Horror Mystery Thriller


‘Yeah. Then what?’

‘Sports writer for some local rag? Come on,’ Bert, the night editor said.

‘I’ve been scribbling about the local football all day. Now, I’m waiting for our local cricketing hero to score a few runs in Australia. Four in the morning in London, and it rains in Sydney. I’m knackered and have wasted my time, our star player is in the pavilion drinking tea.’ said Rick. They both laughed.

‘If you worked for a decent paper they would have flown you out there.’

‘Yes, but I work here with you darling,’ both men laughed again. ‘I’m going home, get a couple of hours kip, then back at it tomorrow. See ya.’

‘Actually, it’s not tomorrow, it will be later today.’

‘That’s why you’re an editor. A writer calls it tomorrow after he’s slept.’

‘Why don’t you go and live with your Thai beauty and write a thriller novel? We all know that’s what you want.’

‘I have thought about it.’

Rick’s battered Toyota saloon started first time even with the winter’s minus degrees. ‘Come on baby, get me home.’

The vehicle turned onto the side road away from the print works and was the only car on the street out of this part of London. He soon joined a dual-carriageway and sped westwards towards home. Ahead the traffic lights were green. Rick’s foot went down, sixty, seventy, eighty, he didn’t want to wait for the lights to change.

‘Red. Bollocks.’ His foot went down harder on the accelerator, and Rick’s hard right turn appeared safe. ‘No traffic, so what?’ He glimpsed a bright red flash behind in his rear window, but it was in the straight-ahead lane and not a police car.

He crossed the empty lane. A red line streaked across his windscreen. Then a blast of tearing steel, he spun like a referee’s watch. The second hand was on drugs. He hit the far wall bounced to a stop, and passed out.

‘Good morning, Sir.’

Rick’s head turned left and right. ‘Where am I?’

‘You sir, are in a hospital bed. I’m here to ask you some questions.’

‘Oh yeah, about my car?’

‘Partly yes. The good news is you had no alcohol or drugs in your system.’

‘Great, so are you inviting me to a party?’

‘No, Sir. The bad news is, you were speeding and failed to stop at a red light.’

‘What about the other car, the red sports job?’

‘Luckily for you, there was no other vehicle involved. You’ve written off your saloon and damaged the council’s fence. They will be in touch soon, no doubt.’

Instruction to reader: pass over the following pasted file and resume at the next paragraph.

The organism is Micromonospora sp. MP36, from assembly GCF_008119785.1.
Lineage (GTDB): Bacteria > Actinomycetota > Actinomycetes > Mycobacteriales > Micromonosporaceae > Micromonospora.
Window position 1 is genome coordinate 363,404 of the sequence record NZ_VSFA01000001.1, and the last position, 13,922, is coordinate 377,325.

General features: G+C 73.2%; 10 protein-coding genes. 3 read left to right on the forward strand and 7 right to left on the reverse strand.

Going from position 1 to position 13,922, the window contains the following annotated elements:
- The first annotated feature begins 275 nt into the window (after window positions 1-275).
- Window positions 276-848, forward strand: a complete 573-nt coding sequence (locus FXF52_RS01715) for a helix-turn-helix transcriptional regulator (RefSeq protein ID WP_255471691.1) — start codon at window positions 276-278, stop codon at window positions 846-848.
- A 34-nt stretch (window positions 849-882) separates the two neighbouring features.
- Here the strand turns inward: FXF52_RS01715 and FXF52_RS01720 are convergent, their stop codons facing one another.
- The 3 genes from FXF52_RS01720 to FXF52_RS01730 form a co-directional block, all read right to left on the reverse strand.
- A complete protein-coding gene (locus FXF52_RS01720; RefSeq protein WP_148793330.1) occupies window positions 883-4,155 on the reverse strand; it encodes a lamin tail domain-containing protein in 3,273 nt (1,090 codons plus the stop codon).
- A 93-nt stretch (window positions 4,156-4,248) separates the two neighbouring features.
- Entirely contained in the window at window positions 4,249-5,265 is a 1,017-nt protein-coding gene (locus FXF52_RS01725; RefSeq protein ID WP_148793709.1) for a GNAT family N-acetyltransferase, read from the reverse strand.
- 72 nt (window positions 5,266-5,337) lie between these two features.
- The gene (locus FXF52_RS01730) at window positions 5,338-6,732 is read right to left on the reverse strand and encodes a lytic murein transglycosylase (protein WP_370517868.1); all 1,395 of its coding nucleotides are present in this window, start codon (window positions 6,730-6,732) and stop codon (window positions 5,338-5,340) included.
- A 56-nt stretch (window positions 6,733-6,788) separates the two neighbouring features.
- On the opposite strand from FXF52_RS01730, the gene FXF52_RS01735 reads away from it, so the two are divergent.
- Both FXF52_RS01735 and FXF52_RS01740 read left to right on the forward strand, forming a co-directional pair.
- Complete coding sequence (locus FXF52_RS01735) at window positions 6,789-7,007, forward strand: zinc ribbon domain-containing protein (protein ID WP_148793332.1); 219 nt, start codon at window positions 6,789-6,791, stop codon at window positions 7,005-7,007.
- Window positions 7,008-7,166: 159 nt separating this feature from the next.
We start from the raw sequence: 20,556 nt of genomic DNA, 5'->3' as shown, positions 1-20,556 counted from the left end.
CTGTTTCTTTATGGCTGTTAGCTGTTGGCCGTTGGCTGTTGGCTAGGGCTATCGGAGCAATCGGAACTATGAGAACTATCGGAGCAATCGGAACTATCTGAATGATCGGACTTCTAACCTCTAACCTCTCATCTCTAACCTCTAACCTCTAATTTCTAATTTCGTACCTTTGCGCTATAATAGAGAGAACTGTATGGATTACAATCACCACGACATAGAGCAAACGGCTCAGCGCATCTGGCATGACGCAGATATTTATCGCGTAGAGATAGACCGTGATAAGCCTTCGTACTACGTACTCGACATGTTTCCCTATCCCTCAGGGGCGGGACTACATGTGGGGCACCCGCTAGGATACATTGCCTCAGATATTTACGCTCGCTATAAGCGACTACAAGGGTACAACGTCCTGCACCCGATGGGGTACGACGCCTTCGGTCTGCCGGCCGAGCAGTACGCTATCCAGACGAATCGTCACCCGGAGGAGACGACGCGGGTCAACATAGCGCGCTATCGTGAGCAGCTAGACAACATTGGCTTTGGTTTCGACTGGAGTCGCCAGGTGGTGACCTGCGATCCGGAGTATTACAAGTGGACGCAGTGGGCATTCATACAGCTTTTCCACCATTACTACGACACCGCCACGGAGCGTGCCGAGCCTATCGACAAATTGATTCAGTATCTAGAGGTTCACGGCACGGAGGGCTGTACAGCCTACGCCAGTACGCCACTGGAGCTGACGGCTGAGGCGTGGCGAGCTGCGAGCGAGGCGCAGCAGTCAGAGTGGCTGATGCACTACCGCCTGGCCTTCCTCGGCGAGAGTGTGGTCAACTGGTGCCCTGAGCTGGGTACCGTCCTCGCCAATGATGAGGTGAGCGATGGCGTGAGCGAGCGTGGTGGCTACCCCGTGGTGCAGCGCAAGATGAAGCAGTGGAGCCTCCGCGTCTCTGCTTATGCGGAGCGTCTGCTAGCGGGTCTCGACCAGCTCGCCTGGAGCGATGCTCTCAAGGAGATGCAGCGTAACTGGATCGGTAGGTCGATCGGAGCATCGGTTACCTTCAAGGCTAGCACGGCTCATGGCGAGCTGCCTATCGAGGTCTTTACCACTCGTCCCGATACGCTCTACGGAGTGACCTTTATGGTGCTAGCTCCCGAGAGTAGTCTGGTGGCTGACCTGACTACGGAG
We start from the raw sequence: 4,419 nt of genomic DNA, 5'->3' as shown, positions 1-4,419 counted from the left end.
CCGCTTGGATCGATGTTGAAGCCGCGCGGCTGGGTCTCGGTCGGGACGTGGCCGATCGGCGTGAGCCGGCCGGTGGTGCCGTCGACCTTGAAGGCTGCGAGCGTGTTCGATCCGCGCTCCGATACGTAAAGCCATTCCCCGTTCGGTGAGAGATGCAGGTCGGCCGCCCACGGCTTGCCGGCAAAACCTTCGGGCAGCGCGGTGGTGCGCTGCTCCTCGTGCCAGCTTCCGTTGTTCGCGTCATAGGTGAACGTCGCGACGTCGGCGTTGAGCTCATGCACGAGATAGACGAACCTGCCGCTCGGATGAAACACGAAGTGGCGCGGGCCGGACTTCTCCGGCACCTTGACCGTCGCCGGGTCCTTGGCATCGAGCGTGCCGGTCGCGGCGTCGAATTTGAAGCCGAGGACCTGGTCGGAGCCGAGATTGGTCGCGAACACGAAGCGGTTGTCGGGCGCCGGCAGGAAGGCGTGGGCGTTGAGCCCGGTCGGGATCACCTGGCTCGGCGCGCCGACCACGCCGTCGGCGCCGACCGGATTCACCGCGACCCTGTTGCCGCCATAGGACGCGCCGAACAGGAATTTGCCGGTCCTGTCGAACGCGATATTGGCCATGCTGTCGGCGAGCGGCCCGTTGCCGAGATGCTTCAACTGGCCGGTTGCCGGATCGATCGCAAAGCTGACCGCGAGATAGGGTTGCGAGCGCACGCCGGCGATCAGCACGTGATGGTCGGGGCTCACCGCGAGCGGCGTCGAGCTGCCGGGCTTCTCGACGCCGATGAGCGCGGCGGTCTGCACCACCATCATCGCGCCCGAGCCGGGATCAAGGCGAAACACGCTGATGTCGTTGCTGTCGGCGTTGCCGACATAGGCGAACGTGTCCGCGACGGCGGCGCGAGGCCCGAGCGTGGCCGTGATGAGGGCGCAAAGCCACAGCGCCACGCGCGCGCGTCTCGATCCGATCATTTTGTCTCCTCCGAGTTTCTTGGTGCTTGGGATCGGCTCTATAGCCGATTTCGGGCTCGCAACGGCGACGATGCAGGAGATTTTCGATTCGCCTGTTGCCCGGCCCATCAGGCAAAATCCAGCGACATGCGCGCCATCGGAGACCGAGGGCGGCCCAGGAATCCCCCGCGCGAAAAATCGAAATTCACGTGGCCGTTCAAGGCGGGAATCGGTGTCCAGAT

‘But officer, at the last second a red car smashed into the side of mine.’

‘Fortunately not. No other car was on the video.’

‘But, how did I spin?’

‘One tyre burst, that could have caused you to lose control. Especially at that speed.’

‘Have you finished, officer? I need to tend to my patient,’ a dour nurse said as she breezed in.

‘Hello nurse, a smiling face at last,’ Rick smirked.

Her glare was enough to shut him up.

‘Eh, what’s wrong with me?’ asked Rick.

‘You dislocated your shoulder…’

‘Is that all?’

‘I haven’t finished yet. You have been unconscious for ten days.’


‘Do you have a headache?’

‘No, nothing more than a Sunday morning, what is today?’

‘I’m here to escort you to see a doctor, he will run some tests.’

‘Hello, Bert, great to see a happy face.’

‘You look surprisingly well. A few bruises it looks like you attempted Thai boxing. Although knowing you, you probably already have.’

‘Let’s say I’m better at watching sports than playing anything.’

‘You’ll have plenty of time to watch sport. They are closing the paper.’

‘Oh, great, no job, no money, no car.’

‘You will get redundancy pay. At least you are young enough to find another job.’

‘Decision made. I’m off to Thailand.’

‘Great, you got my email. I wasn’t sure.’

‘Yes, I got it. I was unsure of what to reply,’ said Rick’s girlfriend, Yah.

‘But, here you are at the airport. Thanks for coming.’

‘Yes,’ Yah said.

‘What’s wrong? You are not as bubbly as normal.’

‘I’ve had some family problems.’

‘Oh, really, anything I can help with?’

‘You caused them.’

‘What have I done?’

‘It is what you haven’t done.’

‘I’m not with you?’

‘You met me in London when I was an exchange student, and since then, you’ve spent your annual leave out here with me.’

‘Yes, what’s wrong with that?’

‘I’m a Thai girl.’

‘Eh, yes, so?’

‘I can’t be your bit of Thai, what do you call it? Crumpet.’

Rick laughed, but he soon realised that was a bad move.

‘Sorry, I didn’t mean to laugh at your English. It’s just…’

‘Just what?’

‘I don’t understand what you mean, what’s wrong.’

‘We can’t go on like this. My family want me to get married.’

‘I eh, I mean…’

‘Not to you, they want me to marry a boy from here.’

‘Oh, I see. You mean we are through?’

‘No, idiot. But you have to convince them we will wed someday.’

‘What if I say I’m staying here?’

‘That will help.’

‘But, I haven’t got a job anymore.’

‘What happened?’